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Ephraim P. Goss, a prosperous farmer, fruit-grower, and dairyman of Henniker, was born November 27, 1844, on Pork Hill, in the northern part of this township. He is a son of Luther Goss, whose father, Ephraim Goss, when he was a young man, came here from Lancaster, Mass. Ephraim was one of the first in complying with the call to arms that resounded through the colonies after the fights at Concord and Lexington, and subsequently rendered the services of one good man in the war of independence. Mrs. Robert D. Rice. Afterward he bought the property on Pork Hill known as the old Goss homestead, now owned and occupied by one of his grandsons, where he spent his remaining years, and died August 2, 1838. His wife, Ruth Campbell Goss, a daughter of Amos and Anna Campbell, who survives him, died March 8, 1861. They had eleven children, of whom Luther was the eighth in the order of birth.
Luther Goss, born in Henniker, January 30, 1801, and brought up as a farmer, was occupied in agriculture throughout the rest of his life. After his marriage he bought a farm adjoining the parental homestead on Pork Hill, on which he subsequently resided until his death on September 22, 1865. The ancestral acres descended to Cyrus Goss, a brother of Luther Goss, whose son, Franklin Goss, now owns and occupies the estate. Luther Goss married Sallie Colby, who, after surviving him many years, passed away January 19, 1884, at the venerable age of eighty-one years. She lived on the farm some four years after the death of her husband, when she sold the property, and removed to the village with her daughter, Helen C. She was the mother of seven children, namely: Solon, who died in infancy; Lydia C., the wife of Rufus Putnam, of Contoocook; Helen C., who keeps house for her brother Ephraim; Julia M., who married Charles S. Foster, and died at the age of thirty-five years; David P., who died in infancy; Elizabeth M., who is the wife of Fitz E. Cogswell, of Concord, N.H.; and Ephraim P., the twin brother of Elizabeth, and the subject of this sketch.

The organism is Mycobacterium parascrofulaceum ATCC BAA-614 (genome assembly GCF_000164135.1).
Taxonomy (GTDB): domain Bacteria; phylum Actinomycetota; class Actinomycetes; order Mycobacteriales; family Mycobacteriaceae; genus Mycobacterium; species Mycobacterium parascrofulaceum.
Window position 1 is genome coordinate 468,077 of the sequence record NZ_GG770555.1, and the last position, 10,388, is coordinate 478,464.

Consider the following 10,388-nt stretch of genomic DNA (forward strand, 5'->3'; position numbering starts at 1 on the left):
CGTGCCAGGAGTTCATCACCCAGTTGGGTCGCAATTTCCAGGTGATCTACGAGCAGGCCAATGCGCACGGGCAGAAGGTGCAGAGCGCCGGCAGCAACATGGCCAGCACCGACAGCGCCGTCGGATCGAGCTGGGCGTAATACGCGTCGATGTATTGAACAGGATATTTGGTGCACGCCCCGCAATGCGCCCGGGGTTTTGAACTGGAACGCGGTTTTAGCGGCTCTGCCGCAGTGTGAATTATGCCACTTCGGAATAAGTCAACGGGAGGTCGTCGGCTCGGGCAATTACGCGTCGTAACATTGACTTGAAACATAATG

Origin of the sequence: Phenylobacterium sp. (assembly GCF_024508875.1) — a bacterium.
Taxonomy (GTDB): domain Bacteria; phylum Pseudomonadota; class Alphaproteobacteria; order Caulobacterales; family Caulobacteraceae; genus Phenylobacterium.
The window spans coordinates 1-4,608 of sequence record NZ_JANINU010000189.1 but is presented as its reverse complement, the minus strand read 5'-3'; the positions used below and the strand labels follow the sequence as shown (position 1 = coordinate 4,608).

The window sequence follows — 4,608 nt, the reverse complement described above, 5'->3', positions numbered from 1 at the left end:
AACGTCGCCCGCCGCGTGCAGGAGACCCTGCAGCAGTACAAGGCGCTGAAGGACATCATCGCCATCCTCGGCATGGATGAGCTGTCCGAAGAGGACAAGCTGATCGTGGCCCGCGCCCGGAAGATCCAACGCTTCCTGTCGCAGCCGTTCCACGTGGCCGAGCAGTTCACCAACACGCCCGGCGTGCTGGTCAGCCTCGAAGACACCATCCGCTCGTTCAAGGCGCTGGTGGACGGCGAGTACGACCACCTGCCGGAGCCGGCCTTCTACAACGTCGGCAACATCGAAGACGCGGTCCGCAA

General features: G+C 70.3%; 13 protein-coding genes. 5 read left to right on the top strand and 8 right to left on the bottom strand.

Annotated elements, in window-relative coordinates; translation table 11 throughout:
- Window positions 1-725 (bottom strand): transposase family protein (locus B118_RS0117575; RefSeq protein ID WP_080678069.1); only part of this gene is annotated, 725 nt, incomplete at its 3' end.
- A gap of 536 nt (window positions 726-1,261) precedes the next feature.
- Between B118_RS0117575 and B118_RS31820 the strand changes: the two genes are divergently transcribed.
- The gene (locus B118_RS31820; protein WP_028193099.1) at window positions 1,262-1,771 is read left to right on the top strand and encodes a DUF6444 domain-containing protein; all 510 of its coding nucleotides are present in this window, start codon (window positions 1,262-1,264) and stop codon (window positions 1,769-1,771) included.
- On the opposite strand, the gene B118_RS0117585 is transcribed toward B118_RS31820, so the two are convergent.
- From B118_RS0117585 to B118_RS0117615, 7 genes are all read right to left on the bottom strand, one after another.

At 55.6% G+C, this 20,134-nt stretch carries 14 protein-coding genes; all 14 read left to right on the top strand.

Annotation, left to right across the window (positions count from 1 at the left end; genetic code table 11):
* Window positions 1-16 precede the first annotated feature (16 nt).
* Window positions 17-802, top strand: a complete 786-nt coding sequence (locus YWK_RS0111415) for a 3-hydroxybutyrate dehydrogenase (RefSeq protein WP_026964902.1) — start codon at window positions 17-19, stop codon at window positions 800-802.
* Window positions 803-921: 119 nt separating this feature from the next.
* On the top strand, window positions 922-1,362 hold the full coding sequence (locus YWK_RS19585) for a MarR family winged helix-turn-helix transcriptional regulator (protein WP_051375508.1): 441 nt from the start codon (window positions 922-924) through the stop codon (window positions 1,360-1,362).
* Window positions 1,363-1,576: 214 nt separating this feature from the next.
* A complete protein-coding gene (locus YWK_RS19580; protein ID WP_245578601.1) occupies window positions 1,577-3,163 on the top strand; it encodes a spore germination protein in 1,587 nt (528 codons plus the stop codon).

Ephraim P. Goss completed his schooling at the Henniker Academy, and at the age of nineteen years began teaching, intending to pursue a professional career. His father’s death occurring soon afterward, a radical change in his plans was made, his services being needed at home. He returned to the farm, which he managed until it was sold, four years later. He then worked for a time at the carpenter’s trade, making his home in the village with his mother, until he established a home of his own. Since his marriage he has resided on his present farm. This property, which was originally owned by Abel Connor, and which was the lifelong home of Fayette Connor, the uncle of Mrs. Goss, is one of the most noted estates in this vicinity. Although the house has been altered in many respects, the front remains the same as when built by the original owner, nearly a century ago. Mr. Goss carries on general farming, devoting much attention to his dairy, and selling the cream. He raises a good deal of fruit, for which his farm is especially famed, and where was grown the first grafted in Henniker by Abel Connor. On June 19, 1876, Mr. Goss married Miss Sarah E. Connor, who was born in North Henniker, December 2, 1854, daughter of A. Whitney and Harriet (Spofford) Connor, and grand-daughter of Abel Connor. She died August 19, 1891, after a long and painful illness of several months, leaving one child, Julia Mabel, who is now attending the high school. Mr. Goss is a strong Republican in politics. He is active in his party, attending all the county and State conventions, and was Selectman for four years. He has been an influential worker in the temperance cause as a member of the Sons of Temperance. He is likewise a member of the local grange and of the Order of the Golden Cross. For thirty years he has sung in the choir of the Congregational church, with which he united when sixteen years of age.